Are you Trusting The Science yet, Chud? You better, because it's mandatory, even when it's openly admitted that its massaged for ideological aims. Just shut up and unthinkingly obey. That's all you need to do.

"The Open Conspiracy must help the man of science to realize, what at present he fails most astonishingly to realize, that he belongs to a greater comity than any king or president represents to-day, and so prepare him for better behaviour in the next season of trial."

The Free Thinkers are really living up to their moniker, no? Keep in mind, all of your rebel writers and artists all fall in line on this point. They were not for Free Thinking, they were for Freedom From Thinking. They just need you to think what they pump into your head.


"So in relation to science—and here the word is being used in its narrower accepted meaning for what is often spoken of as pure science, the search for physical and biological realities, uncomplicated by moral, social, and "practical" considerations—we evoke a conception of the Open Conspiracy as producing groups of socially associated individuals, who engage primarily in the general basic activities of the Conspiracy and adhere to and promote the seven broad principles summarized at the end of Chapter Fourteen, but who work also with the larger part of their energies, through international and cosmopolitan societies and in a multitude of special ways, for the establishment of an enduring and progressive world organization of pure research. They will have come to this special work because their distinctive gifts, their inclinations, their positions and opportunities have indicated it as theirs."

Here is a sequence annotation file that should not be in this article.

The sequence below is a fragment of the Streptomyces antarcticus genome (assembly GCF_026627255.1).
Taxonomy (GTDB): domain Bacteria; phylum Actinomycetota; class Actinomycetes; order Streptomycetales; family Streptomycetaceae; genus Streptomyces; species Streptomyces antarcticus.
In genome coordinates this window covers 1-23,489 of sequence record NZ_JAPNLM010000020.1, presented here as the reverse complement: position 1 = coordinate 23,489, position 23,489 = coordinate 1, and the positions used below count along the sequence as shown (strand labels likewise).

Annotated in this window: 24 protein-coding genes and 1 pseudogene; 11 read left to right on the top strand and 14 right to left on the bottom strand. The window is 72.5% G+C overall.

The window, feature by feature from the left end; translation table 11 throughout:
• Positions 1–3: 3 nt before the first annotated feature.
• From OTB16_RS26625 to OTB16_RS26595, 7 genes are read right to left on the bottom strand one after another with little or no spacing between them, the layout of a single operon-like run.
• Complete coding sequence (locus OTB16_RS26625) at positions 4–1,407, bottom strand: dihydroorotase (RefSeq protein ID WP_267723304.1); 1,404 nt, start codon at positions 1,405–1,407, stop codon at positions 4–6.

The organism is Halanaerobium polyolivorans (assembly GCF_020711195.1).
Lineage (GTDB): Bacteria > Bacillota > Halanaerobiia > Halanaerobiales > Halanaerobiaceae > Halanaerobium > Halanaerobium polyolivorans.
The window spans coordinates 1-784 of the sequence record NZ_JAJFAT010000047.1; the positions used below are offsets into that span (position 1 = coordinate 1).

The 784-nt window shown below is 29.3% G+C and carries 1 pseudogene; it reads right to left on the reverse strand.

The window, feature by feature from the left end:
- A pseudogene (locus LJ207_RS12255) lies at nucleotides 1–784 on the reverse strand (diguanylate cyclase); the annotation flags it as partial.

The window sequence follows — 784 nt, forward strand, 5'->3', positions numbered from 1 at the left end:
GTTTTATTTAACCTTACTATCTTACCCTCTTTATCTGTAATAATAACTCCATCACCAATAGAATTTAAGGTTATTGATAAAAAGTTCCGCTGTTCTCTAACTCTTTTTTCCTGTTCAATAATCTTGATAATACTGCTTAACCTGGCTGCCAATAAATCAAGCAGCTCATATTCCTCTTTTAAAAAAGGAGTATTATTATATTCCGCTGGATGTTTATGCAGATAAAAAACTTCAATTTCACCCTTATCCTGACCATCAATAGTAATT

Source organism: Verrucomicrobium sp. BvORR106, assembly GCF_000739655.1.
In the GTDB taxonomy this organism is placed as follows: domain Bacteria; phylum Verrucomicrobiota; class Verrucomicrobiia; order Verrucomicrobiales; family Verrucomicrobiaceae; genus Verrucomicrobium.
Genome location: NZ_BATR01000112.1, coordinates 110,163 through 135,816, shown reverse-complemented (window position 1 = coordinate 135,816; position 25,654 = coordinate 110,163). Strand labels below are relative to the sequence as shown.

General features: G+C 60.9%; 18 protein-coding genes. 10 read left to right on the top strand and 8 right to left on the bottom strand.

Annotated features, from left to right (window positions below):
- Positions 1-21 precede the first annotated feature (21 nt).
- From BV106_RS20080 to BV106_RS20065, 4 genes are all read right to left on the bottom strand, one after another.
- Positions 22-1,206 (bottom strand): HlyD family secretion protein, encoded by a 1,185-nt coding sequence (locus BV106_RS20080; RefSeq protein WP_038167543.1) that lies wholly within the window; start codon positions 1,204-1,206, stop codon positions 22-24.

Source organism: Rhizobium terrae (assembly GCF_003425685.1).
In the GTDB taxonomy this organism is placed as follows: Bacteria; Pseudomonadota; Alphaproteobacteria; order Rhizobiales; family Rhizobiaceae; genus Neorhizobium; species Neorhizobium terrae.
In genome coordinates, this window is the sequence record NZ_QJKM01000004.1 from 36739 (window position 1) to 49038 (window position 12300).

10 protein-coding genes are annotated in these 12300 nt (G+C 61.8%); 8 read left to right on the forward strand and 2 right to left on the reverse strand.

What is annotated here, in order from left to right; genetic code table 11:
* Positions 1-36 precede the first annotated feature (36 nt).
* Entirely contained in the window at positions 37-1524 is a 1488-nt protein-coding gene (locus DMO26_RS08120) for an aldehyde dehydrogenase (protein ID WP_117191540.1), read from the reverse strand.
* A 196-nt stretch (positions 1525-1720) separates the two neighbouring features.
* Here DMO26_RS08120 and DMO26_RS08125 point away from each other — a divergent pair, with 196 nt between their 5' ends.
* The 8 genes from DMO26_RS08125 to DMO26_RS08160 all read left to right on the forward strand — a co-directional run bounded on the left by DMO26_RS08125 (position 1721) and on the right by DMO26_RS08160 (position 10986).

Now you know why they have such frothing hatred for things such as morality, the social contract, tradition, and common sense. This is because they wish to overthrow it all for their own kingdom of dung.

If you wish to know why they allow so much stuff to go out of print and then slander and libel it into the dirt, then there is a very good reason for that!